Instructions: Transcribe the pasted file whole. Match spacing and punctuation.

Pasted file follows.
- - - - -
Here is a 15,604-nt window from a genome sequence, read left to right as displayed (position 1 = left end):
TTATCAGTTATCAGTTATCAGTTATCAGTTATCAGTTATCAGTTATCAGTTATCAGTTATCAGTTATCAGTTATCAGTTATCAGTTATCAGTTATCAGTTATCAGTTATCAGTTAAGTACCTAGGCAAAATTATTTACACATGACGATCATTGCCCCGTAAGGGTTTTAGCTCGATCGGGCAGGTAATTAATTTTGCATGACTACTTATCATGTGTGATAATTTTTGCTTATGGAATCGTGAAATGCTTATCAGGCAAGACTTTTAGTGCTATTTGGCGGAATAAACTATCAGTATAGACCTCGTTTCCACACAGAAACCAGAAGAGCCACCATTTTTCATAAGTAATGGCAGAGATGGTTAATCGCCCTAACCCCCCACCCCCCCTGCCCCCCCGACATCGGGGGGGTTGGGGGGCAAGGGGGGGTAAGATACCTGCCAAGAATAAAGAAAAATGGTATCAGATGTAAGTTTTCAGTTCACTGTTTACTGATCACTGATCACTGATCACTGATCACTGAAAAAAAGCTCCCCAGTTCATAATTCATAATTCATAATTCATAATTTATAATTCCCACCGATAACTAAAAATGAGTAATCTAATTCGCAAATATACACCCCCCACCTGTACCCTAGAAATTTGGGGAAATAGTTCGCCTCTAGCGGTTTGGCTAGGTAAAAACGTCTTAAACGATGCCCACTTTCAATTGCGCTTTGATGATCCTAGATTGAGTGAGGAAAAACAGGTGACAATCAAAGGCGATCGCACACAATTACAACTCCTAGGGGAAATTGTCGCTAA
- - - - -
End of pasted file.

Here is a 15,604-nt window from a genome sequence, read left to right as displayed (position 1 = left end):
TTATCAGTTATCAGTTATCAGTTATCAGTTATCAGTTATCAGTTATCAGTTATCAGTTATCAGTTATCAGTTATCAGTTATCAGTTATCAGTTATCAGTTATCAGTTATCAGTTAAGTACCTAGGCAAAATTATTTACACATGACGATCATTGCCCCGTAAGGGTTTTAGCTCGATCGGGCAGGTAATTAATTTTGCATGACTACTTATCATGTGTGATAATTTTTGCTTATGGAATCGTGAAATGCTTATCAGGCAAGACTTTTAGTGCTATTTGGCGGAATAAACTATCAGTATAGACCTCGTTTCCACACAGAAACCAGAAGAGCCACCATTTTTCATAAGTAATGGCAGAGATGGTTAATCGCCCTAACCCCCCACCCCCCCTGCCCCCCCGACATCGGGGGGGTTGGGGGGCAAGGGGGGGTAAGATACCTGCCAAGAATAAAGAAAAATGGTATCAGATGTAAGTTTTCAGTTCACTGTTTACTGATCACTGATCACTGATCACTGATCACTGAAAAAAAGCTCCCCAGTTCATAATTCATAATTCATAATTCATAATTTATAATTCCCACCGATAACTAAAAATGAGTAATCTAATTCGCAAATATACACCCCCCACCTGTACCCTAGAAATTTGGGGAAATAGTTCGCCTCTAGCGGTTTGGCTAGGTAAAAACGTCTTAAACGATGCCCACTTTCAATTGCGCTTTGATGATCCTAGATTGAGTGAGGAAAAACAGGTGACAATCAAAGGCGATCGCACACAATTACAACTCCTAGGGGAAATTGTCGCTAA